Books can certainly take you places in your imagination, but how about letting them take you to real places, too? Combine your family read-alouds with hands on activities by going on a literacy field trip.
Literacy field trips start with discussion:
Talk about the setting. What do you imagine this place looks like? What things would you hear? See? Smell?
Talk about the time period. When does the story take place? What is that time period like? How would it affect the setting? The characters?
Talk about the characters. What might they eat? What do they do? Where do they go? What do they like? What do they look like? How do they dress?
Once you’ve explored these ideas, take action:
Map it out. Create your own version of the setting on paper. Find similar locations close by if you can, or determine what you need to recreate it close to home. Take a picnic, plan a hike, or stage some book-based photos. Use your answers to the questions above as a guide for finding your perfect location.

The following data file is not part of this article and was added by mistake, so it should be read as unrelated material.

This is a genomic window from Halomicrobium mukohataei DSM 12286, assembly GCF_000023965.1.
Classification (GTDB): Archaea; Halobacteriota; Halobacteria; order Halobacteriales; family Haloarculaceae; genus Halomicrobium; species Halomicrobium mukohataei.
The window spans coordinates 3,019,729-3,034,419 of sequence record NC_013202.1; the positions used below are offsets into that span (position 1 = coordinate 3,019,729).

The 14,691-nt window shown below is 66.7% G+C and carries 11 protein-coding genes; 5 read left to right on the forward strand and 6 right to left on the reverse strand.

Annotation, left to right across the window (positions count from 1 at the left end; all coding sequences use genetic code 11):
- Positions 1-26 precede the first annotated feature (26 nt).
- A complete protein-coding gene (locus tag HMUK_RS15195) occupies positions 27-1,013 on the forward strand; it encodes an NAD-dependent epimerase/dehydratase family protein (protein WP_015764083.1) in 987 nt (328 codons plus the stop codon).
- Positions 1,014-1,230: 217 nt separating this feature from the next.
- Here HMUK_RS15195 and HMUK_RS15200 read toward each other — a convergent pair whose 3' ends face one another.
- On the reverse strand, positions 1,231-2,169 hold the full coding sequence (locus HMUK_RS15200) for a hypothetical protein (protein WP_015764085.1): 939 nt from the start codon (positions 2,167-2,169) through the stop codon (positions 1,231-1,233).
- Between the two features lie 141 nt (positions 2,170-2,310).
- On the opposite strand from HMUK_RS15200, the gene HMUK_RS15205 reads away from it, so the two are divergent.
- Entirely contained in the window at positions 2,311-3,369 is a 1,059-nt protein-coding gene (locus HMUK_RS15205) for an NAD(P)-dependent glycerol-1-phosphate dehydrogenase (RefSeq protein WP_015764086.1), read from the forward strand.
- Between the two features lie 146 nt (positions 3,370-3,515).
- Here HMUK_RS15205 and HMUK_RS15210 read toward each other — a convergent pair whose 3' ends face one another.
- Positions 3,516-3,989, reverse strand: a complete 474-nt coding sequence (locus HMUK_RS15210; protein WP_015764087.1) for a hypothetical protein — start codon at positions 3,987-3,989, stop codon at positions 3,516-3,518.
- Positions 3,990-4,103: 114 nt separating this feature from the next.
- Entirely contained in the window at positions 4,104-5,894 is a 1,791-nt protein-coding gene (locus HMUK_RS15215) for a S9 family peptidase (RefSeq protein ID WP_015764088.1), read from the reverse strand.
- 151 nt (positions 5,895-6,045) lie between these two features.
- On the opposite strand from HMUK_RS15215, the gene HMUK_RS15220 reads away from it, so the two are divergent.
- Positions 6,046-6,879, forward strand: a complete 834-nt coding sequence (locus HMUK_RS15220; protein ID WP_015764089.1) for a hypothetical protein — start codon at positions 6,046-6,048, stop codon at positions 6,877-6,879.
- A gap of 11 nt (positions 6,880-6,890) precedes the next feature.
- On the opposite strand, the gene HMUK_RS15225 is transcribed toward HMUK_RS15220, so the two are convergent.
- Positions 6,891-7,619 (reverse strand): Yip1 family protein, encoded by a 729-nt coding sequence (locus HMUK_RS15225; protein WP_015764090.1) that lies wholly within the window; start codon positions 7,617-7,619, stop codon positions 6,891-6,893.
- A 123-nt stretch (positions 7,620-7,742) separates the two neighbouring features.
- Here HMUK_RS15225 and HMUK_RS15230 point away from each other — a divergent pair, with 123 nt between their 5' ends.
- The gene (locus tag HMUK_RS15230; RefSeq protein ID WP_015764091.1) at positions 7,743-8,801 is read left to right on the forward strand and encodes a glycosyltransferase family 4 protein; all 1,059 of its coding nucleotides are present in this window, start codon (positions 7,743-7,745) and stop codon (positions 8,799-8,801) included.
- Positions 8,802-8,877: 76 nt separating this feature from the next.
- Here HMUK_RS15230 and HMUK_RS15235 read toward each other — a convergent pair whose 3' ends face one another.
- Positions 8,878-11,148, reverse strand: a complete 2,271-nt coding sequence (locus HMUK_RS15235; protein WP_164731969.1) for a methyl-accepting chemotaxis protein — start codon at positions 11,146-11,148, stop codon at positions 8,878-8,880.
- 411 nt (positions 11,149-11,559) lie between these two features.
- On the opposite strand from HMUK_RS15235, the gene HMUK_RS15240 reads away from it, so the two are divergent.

Take a trip. In some cases, books are set in locations you can actually visit. If that’s the case, go! Visit a Civil War battlefield or colonial site. Take a trip to a relevant museum. Plan a daytrip or a weekend away.
Be creative. In other cases, a place to visit might not be immediately obvious. You might not live anywhere near the Eastern shore of Maryland if you’re reading Misty of Chincoteague, is there a horse farm close by? A trip to Oz is impossible, but what about a local science center to learn about tornadoes? If you’ve read the Boxcar Children, why not visit a train station? The only limit is your ingenuity.
Suggested titles and possible activities:
Frog and Toad series – expedition to a local creek or nature center
Number the Stars – trip to a local holocaust or World War II history museum
Alice in Wonderland – visit a local tea room for tea
The View at the Zoo – visit the zoo or nature center